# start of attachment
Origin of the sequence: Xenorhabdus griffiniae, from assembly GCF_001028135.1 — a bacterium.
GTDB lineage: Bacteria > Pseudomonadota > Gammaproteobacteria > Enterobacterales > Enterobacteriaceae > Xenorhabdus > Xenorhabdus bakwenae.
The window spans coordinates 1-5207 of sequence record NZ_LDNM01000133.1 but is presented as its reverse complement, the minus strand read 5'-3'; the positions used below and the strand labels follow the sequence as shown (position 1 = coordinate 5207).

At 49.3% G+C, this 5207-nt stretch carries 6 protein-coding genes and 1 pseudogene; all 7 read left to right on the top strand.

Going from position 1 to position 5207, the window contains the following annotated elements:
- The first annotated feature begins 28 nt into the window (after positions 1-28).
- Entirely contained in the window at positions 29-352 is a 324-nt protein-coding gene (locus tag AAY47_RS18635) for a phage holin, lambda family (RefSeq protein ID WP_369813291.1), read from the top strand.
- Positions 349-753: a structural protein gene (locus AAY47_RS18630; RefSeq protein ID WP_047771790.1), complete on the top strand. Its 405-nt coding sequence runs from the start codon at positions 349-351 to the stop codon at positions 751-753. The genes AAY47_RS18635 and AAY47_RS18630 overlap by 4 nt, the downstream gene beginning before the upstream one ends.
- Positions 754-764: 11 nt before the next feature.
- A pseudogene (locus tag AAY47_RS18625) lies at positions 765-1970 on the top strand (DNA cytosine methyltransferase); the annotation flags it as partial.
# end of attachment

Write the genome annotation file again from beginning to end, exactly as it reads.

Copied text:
Origin of the sequence: Xenorhabdus griffiniae, from assembly GCF_001028135.1 — a bacterium.
GTDB lineage: Bacteria > Pseudomonadota > Gammaproteobacteria > Enterobacterales > Enterobacteriaceae > Xenorhabdus > Xenorhabdus bakwenae.
The window spans coordinates 1-5207 of sequence record NZ_LDNM01000133.1 but is presented as its reverse complement, the minus strand read 5'-3'; the positions used below and the strand labels follow the sequence as shown (position 1 = coordinate 5207).

At 49.3% G+C, this 5207-nt stretch carries 6 protein-coding genes and 1 pseudogene; all 7 read left to right on the top strand.

Going from position 1 to position 5207, the window contains the following annotated elements:
- The first annotated feature begins 28 nt into the window (after positions 1-28).
- Entirely contained in the window at positions 29-352 is a 324-nt protein-coding gene (locus tag AAY47_RS18635) for a phage holin, lambda family (RefSeq protein ID WP_369813291.1), read from the top strand.
- Positions 349-753: a structural protein gene (locus AAY47_RS18630; RefSeq protein ID WP_047771790.1), complete on the top strand. Its 405-nt coding sequence runs from the start codon at positions 349-351 to the stop codon at positions 751-753. The genes AAY47_RS18635 and AAY47_RS18630 overlap by 4 nt, the downstream gene beginning before the upstream one ends.
- Positions 754-764: 11 nt before the next feature.
- A pseudogene (locus tag AAY47_RS18625) lies at positions 765-1970 on the top strand (DNA cytosine methyltransferase); the annotation flags it as partial.